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## Question

If you saw three shadows on three fence posts, one painted white, one painted blue, and one painted red, which shadow would be the darkest?

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The red one? Or is this a riddle?

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Depends on how you define "darkest shadow".

Perceptually, you might consider the darkest shadow to be the one with the greatest difference in brightness between the lit area versus the shaded area of the post. In that case, I would imagine that the post that appears brightest when it's in full sunlight would be the one that appears to have the darkest shadow, because there's more brightness to be lost by being in the shade.

On the other hand, you could instead compare the brightness of the three shaded areas to each other instead of comparing them to the lit areas of their post. And consider the fact that there's probably some ambient indirect light that will give a little illumination to the areas in the shade. Then the darkest shaded area will be on the post that appears darkest in normal light.

Then there's the issue of which color is brightest or darkest in full sunlight. Normally one would think that white is the brightest and either blue or red would be darkest, but it depends on the shade of paint, and perhaps the perceptual abilities of the observer (especially if they're color blind).

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plasmid's analysis is fairly complete. It begins with "depends on ... ," which is another way of saying the question can't be answered without more information than the OP gives. I will add to the information contained in the OP the assumption that the puzzle creator has fulfilled the burden of providing sufficient information for an answer to be reached.

I will take that to imply the posts are in an umbral shadow, rather than a penumbral shadow where ambient light, of unspecified spectral content, comes into play. For in that case all we would know with certainty is that the white post would be brightest. If the ambient had an orange cast, the shadow on the blue post would be darkest; if green, the red post's shadow would be darkest. To assume the puzzle is well posed, we rule out the circumstance under which these considerations would come into play: we assume that the OP's shadows are umbral.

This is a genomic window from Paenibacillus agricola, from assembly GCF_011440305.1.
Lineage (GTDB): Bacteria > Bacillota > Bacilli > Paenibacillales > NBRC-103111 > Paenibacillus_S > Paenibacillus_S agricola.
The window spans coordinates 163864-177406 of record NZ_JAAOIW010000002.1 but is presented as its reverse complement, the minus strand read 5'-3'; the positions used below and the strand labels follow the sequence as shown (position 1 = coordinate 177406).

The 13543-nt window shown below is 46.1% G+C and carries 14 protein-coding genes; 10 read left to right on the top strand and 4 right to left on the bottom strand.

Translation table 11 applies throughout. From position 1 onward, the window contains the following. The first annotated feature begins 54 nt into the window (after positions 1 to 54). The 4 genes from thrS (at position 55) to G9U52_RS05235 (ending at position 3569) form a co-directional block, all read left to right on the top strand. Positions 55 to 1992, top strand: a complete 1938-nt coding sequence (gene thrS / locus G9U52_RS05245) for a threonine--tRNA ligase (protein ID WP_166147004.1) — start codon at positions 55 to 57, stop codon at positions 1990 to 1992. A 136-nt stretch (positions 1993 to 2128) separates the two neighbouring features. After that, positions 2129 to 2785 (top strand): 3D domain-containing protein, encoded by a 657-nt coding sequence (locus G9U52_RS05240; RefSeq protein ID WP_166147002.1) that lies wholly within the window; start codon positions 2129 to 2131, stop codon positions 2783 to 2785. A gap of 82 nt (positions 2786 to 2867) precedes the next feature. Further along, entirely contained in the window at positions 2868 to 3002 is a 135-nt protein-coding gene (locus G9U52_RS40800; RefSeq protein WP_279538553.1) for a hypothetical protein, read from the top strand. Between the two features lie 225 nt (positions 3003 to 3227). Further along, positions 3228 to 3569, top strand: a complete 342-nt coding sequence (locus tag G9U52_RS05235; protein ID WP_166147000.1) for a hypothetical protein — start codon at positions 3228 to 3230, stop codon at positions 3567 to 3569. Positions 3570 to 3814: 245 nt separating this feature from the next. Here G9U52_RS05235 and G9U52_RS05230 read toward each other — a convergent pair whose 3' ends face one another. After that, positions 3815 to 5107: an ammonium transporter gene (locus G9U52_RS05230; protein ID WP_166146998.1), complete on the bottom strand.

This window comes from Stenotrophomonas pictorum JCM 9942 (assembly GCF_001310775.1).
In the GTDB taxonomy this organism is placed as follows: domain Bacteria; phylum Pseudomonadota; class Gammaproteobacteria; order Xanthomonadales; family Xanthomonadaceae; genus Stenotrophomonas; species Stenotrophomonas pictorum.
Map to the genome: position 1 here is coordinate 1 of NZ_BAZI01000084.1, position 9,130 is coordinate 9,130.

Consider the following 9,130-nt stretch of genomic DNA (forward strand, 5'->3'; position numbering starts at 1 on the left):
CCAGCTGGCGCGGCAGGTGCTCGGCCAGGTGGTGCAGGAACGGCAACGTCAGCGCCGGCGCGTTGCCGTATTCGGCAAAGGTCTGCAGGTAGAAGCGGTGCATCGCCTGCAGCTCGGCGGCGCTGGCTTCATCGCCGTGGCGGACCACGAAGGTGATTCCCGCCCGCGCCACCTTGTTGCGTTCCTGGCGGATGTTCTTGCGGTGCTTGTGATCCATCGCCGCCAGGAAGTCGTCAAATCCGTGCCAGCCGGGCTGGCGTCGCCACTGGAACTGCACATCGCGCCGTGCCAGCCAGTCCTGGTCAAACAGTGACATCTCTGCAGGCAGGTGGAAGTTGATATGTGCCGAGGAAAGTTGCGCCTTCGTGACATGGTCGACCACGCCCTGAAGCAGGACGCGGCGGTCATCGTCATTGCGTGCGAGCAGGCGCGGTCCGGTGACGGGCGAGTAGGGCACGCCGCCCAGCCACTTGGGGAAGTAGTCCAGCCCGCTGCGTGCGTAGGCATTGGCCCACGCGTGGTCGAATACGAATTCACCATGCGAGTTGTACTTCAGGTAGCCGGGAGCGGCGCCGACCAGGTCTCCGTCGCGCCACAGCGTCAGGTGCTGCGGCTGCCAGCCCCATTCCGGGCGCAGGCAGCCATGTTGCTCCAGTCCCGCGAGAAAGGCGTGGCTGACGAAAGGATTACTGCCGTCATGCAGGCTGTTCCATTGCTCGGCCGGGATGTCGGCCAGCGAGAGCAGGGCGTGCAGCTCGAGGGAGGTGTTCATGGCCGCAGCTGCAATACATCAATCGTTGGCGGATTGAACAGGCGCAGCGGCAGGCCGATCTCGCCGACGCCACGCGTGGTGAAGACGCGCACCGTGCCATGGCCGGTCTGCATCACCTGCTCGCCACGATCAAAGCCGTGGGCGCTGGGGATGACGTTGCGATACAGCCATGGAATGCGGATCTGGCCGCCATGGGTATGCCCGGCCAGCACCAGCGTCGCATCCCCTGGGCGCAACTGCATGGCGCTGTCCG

The answer then is that the shadowed areas on all three posts are devoid of illumination: the shadows are all black, and thus equally dark.

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I am surprised that this was not meant to be a riddle but an actual question. I won't try to compete with plasmid or bonanova's fairly comprehensive answers, but here's the simple reasoning behind my initial guess.

I chose the red one because I heard that our atmospheric gases scatter blue light more than any other frequency of light. Since the red fence is the only one that doesn't reflect blue light, I figured that its shadow should be the darkest.

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I am surprised that this was not meant to be a riddle but an actual question. I won't try to compete with plasmid or bonanova's fairly comprehensive answers, but here's the simple reasoning behind my initial guess.

I chose the red one because I heard that our atmospheric gases scatter blue light more than any other frequency of light. Since the red fence is the only one that doesn't reflect blue light, I figured that its shadow should be the darkest.

Short and probably unneeded dissertation on color: Outdoor light comes from the sun and is essentially white. But as sunlight passes through the atmosphere it is scattered, especially in the shorter (blue) wavelengths. So the sky, which is not a light source per se, does not look black (as it does in space, away from our atmosphere.) Scattered simply means deviating from straight-line propagation from the source of light. This also explains reddish sunrises and sunsets: when the sun is near the horizon, direct sunlight must pass through more atmosphere to get to us, and more blue light is removed as it is scattered back into space. Hence the "blue planet." So direct sunlight is whitish overhead, producing ambient bluish light from the sky, and reddish when low in the sky, producing ambient reddish "sunset" light reflected from clouds. That's why ambient skylight (what's still present in a penumbral shadow of the sun) could preferentially augment the brightness of either the red post or the blue post.

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